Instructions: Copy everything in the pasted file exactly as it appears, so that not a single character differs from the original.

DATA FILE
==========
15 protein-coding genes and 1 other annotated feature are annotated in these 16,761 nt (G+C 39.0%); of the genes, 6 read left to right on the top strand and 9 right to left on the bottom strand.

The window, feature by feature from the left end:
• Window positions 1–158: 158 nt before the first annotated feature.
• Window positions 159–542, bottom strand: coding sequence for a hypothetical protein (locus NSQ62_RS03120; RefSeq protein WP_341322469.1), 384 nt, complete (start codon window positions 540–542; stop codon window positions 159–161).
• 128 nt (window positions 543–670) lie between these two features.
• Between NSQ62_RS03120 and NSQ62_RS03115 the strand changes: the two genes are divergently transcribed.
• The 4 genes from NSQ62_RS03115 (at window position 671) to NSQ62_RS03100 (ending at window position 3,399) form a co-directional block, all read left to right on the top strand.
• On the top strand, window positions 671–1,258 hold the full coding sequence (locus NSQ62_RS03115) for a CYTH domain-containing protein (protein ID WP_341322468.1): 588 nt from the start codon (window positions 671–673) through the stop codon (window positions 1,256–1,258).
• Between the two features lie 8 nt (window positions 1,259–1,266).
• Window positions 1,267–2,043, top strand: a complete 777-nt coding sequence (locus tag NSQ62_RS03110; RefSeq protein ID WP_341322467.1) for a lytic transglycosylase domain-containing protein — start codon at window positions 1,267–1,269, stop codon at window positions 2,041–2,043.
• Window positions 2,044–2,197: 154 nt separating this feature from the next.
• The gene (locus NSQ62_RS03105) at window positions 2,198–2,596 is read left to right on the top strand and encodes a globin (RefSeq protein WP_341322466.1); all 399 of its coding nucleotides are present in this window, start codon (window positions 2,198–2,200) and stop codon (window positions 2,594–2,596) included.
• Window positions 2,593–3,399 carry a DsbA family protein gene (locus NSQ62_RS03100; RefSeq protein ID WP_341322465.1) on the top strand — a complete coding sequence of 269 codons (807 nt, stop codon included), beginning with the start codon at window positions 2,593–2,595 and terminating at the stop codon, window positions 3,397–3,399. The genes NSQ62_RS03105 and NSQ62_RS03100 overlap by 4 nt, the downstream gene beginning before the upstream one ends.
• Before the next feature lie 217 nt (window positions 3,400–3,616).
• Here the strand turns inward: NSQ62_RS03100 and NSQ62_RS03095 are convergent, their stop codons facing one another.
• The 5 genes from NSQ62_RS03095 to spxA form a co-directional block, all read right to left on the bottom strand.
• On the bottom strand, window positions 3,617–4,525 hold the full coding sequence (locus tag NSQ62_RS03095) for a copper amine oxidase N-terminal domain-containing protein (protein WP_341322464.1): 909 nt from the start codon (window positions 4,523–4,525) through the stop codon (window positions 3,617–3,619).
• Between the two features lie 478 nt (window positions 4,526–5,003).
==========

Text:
15 protein-coding genes and 1 other annotated feature are annotated in these 16,761 nt (G+C 39.0%); of the genes, 6 read left to right on the top strand and 9 right to left on the bottom strand.

The window, feature by feature from the left end:
• Window positions 1–158: 158 nt before the first annotated feature.
• Window positions 159–542, bottom strand: coding sequence for a hypothetical protein (locus NSQ62_RS03120; RefSeq protein WP_341322469.1), 384 nt, complete (start codon window positions 540–542; stop codon window positions 159–161).
• 128 nt (window positions 543–670) lie between these two features.
• Between NSQ62_RS03120 and NSQ62_RS03115 the strand changes: the two genes are divergently transcribed.
• The 4 genes from NSQ62_RS03115 (at window position 671) to NSQ62_RS03100 (ending at window position 3,399) form a co-directional block, all read left to right on the top strand.
• On the top strand, window positions 671–1,258 hold the full coding sequence (locus NSQ62_RS03115) for a CYTH domain-containing protein (protein ID WP_341322468.1): 588 nt from the start codon (window positions 671–673) through the stop codon (window positions 1,256–1,258).
• Between the two features lie 8 nt (window positions 1,259–1,266).
• Window positions 1,267–2,043, top strand: a complete 777-nt coding sequence (locus tag NSQ62_RS03110; RefSeq protein ID WP_341322467.1) for a lytic transglycosylase domain-containing protein — start codon at window positions 1,267–1,269, stop codon at window positions 2,041–2,043.
• Window positions 2,044–2,197: 154 nt separating this feature from the next.
• The gene (locus NSQ62_RS03105) at window positions 2,198–2,596 is read left to right on the top strand and encodes a globin (RefSeq protein WP_341322466.1); all 399 of its coding nucleotides are present in this window, start codon (window positions 2,198–2,200) and stop codon (window positions 2,594–2,596) included.
• Window positions 2,593–3,399 carry a DsbA family protein gene (locus NSQ62_RS03100; RefSeq protein ID WP_341322465.1) on the top strand — a complete coding sequence of 269 codons (807 nt, stop codon included), beginning with the start codon at window positions 2,593–2,595 and terminating at the stop codon, window positions 3,397–3,399. The genes NSQ62_RS03105 and NSQ62_RS03100 overlap by 4 nt, the downstream gene beginning before the upstream one ends.
• Before the next feature lie 217 nt (window positions 3,400–3,616).
• Here the strand turns inward: NSQ62_RS03100 and NSQ62_RS03095 are convergent, their stop codons facing one another.
• The 5 genes from NSQ62_RS03095 to spxA form a co-directional block, all read right to left on the bottom strand.
• On the bottom strand, window positions 3,617–4,525 hold the full coding sequence (locus tag NSQ62_RS03095) for a copper amine oxidase N-terminal domain-containing protein (protein WP_341322464.1): 909 nt from the start codon (window positions 4,523–4,525) through the stop codon (window positions 3,617–3,619).
• Between the two features lie 478 nt (window positions 4,526–5,003).